Duhaime's Law Dictionary

Will Definition:

A written statement, usually signed, made by an individual, which directs the distribution of their property when they die.

Related Terms: Testator, Executor, Personal Representative, Probate, International Law, Testamentary Capacity, Unnatural Will, Codicil, Holograph Will, Bequeath or Bequests, Testament, Suspicious Circumstances, Intestate, Lost Will, Administrator, Memorandum of Articles, Precatory Words

In a book by Virgil Harris, this quote is attributed to a "Mr. Remsen":

"A will is an ex-parte document and is written from one point of view; it is the expression of the wishes of the testator regarding the work of a lifetime; upon its legality depends the future happiness and welfare of the persons and objects most dear to the testator ; and whether viewed from a property or a family standpoint, it is often the most important document a man of large or small means is ever called upon to prepare."

Duhaime's Famous Wills logo In Del Grande v Sebastien (1999) 27 ETR 2d 295, the Ontario Court endorsed this definition:

"A will is a document which is of no effect until the testator's death and until then is a mere declaration of his intention and is at all times until such death subject to revocation or variation.  The execution of a will leaves the testator free during his life to dispose of his property as he pleases and operates subject to any such disposition inter vivos; and, on the other hand, a person named as a beneficiary in a will takes no interest whatever under it until the death of the testator and he will not then take any interest unless he is alive at that time."

In California Jurisprudence, 3rd edition:

"A will is an instrument in or by virtue of which a qualified person legally and intentionally directs the disposition of his or her property, to become effective only following the death of the person."

In one 1911 case, Smith v Smith, Justice Cardwell of the Supreme Court of Virginia described a will as:

"The legal declaration of a person's mind as to the manner in which he would have his property or estate disposed of after his death; the written instrument, legally executed, by which a man makes disposition of his estate, to take effect after his death."

Jurisdictions intentionally define wills differently because some require that the testator engage in a series of formal procedures such as witnessing or notarizing; others are content to enforce even a holograph will.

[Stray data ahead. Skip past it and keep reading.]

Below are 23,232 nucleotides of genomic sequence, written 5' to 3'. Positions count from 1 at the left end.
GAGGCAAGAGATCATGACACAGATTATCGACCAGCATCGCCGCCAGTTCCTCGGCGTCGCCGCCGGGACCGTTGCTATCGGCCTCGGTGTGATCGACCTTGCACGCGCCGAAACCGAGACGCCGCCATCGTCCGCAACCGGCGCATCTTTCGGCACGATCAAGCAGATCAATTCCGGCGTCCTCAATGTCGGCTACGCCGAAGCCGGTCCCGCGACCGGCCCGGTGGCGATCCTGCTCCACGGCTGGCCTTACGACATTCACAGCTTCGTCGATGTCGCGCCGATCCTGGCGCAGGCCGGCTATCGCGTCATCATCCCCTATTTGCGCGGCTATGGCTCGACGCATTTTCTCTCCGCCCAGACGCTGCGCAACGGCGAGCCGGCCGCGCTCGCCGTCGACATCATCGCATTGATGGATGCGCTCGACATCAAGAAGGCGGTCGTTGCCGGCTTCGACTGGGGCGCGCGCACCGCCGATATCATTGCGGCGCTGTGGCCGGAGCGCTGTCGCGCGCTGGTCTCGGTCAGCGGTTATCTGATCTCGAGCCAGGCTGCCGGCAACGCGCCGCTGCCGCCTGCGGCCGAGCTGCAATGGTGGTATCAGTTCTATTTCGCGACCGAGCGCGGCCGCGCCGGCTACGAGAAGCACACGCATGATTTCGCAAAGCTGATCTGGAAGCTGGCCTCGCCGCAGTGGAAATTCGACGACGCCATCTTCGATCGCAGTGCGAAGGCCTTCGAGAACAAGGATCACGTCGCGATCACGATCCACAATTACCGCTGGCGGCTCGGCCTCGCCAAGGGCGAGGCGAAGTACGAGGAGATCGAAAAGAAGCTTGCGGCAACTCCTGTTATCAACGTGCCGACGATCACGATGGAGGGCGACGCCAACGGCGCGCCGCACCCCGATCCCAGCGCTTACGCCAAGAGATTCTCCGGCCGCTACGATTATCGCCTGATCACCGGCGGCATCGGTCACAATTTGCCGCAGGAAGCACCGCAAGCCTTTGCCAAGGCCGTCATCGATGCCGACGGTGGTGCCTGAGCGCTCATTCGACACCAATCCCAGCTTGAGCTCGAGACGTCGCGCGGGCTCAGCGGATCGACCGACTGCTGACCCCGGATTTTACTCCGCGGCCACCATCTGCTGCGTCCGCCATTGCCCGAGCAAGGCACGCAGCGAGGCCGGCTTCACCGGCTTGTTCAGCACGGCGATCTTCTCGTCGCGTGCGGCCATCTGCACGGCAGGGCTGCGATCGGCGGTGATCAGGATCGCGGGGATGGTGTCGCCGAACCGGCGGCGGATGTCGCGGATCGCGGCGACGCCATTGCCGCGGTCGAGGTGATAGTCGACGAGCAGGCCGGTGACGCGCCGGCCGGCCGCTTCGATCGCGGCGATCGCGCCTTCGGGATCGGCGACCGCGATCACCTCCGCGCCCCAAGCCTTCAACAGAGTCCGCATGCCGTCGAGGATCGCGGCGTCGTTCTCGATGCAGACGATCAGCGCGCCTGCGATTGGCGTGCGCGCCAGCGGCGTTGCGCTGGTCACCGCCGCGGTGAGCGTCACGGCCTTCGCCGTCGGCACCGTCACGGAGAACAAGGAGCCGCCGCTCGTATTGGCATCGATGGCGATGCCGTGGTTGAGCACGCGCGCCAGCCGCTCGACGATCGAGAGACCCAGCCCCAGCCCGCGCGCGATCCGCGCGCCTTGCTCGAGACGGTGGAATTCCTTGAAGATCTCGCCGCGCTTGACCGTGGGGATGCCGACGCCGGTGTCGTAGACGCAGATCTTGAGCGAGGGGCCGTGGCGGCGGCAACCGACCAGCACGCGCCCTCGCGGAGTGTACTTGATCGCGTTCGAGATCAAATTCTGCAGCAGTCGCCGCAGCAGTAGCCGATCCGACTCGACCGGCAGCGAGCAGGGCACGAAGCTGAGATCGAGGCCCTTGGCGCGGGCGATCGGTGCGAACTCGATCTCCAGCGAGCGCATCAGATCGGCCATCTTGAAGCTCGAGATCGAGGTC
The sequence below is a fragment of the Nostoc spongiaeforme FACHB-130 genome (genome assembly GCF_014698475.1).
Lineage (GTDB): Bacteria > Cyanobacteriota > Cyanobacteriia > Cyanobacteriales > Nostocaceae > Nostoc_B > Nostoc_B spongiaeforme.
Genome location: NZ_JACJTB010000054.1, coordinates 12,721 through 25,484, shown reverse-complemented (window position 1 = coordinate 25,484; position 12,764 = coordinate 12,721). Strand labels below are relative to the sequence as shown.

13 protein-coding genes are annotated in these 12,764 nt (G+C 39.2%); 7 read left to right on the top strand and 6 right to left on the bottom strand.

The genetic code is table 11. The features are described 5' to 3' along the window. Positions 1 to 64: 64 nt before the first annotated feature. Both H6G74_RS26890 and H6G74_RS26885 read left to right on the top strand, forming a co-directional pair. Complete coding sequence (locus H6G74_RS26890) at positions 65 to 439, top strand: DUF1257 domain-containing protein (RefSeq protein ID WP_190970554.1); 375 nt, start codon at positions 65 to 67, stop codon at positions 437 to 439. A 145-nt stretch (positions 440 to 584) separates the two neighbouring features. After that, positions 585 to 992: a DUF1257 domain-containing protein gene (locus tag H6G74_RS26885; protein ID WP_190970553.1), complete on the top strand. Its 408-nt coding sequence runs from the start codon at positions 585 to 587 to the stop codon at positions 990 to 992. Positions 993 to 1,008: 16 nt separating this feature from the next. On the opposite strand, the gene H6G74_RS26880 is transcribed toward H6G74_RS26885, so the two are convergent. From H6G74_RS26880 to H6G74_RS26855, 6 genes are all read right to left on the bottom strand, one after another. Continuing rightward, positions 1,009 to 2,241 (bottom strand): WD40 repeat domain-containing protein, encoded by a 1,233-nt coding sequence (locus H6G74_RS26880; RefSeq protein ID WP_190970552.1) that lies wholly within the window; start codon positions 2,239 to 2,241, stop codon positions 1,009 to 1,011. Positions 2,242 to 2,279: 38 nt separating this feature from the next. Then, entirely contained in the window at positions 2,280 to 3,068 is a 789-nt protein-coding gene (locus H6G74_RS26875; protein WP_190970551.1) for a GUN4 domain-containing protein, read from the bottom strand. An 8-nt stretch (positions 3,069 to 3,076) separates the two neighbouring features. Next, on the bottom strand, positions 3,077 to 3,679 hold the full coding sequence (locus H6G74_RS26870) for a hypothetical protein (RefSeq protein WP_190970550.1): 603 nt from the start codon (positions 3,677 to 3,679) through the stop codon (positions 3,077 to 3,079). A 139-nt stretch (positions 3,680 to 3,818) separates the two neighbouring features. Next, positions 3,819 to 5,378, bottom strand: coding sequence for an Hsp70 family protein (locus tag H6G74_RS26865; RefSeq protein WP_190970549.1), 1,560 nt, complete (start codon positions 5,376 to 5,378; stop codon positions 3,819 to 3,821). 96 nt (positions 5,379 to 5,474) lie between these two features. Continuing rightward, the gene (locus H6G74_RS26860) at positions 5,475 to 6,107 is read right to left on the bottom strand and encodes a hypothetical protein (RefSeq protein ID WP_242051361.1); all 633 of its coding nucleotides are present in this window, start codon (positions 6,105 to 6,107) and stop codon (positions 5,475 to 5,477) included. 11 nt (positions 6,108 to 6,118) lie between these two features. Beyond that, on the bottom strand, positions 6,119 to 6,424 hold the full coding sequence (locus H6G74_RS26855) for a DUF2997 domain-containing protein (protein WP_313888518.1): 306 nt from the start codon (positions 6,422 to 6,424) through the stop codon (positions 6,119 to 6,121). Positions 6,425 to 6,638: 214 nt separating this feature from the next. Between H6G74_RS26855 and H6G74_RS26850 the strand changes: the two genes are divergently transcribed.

For example, Montana's 2007 Code, Chapter 72 (re "Probate"; at data.opi.state.mt.us/bills/mca/72/2/72-2-522.htm), modelled on the uniform probate code of the United States, defines a will as follows (extract only):

"A will must be in writing, signed by the testator or in the testator's name by some other individual in the testator's conscious presence and by the testator's direction, and signed by at least two individuals, each of whom signed within a reasonable time after having witnessed either the signing of the will ... or the testator's acknowledgement of that signature or acknowledgement of the will.

"A will that does not comply with (the above) ... is valid as a holographic will, whether or not witnessed, if the signature and material portions of the document are in the testator's handwriting.

"Intent that the document constitute the testator's will may be established by extrinsic evidence, including, for holographic wills, portions of the document that are not in the testator's handwriting."

We refer again to Virgil Harris' 1911 book:

"In short, a will may be a man's monument or his folly. Prudence, therefore, demands that the testator plan wisely, and frame his testamentary provisions with great care. That is, he should, if possible, use such words that his plan shall not be misunderstood and shall be carried into effect without dispute or litigation, for unlike instruments between living persons, it is only after the testator is dead and cannot explain his meaning that his will can take effect, or be open to dispute."

Law professor Karen Sneddon of the Mercer School of Law penned these very accurate words in her 2013 article published in the Elder Law Journal:

"A Will is one of the most personal documents an individual ever executes."

See also codicil or probate.


  • California Jurisprudence, 3rd Ed.(West, 2006)
  • Del Grande v Sebastien, 27 ETR 2d 295 (1997)
  • Harris, Virgil, Ancient, Curious and Famous Wills (Boston: Little, Brown and Company, 1911), page 3.
  • Smith v Smith, 70 SE 491
  • Sneddon, Karen, The Will as a Personal Narrative, 20 Elder L.J. 355 2012-2013

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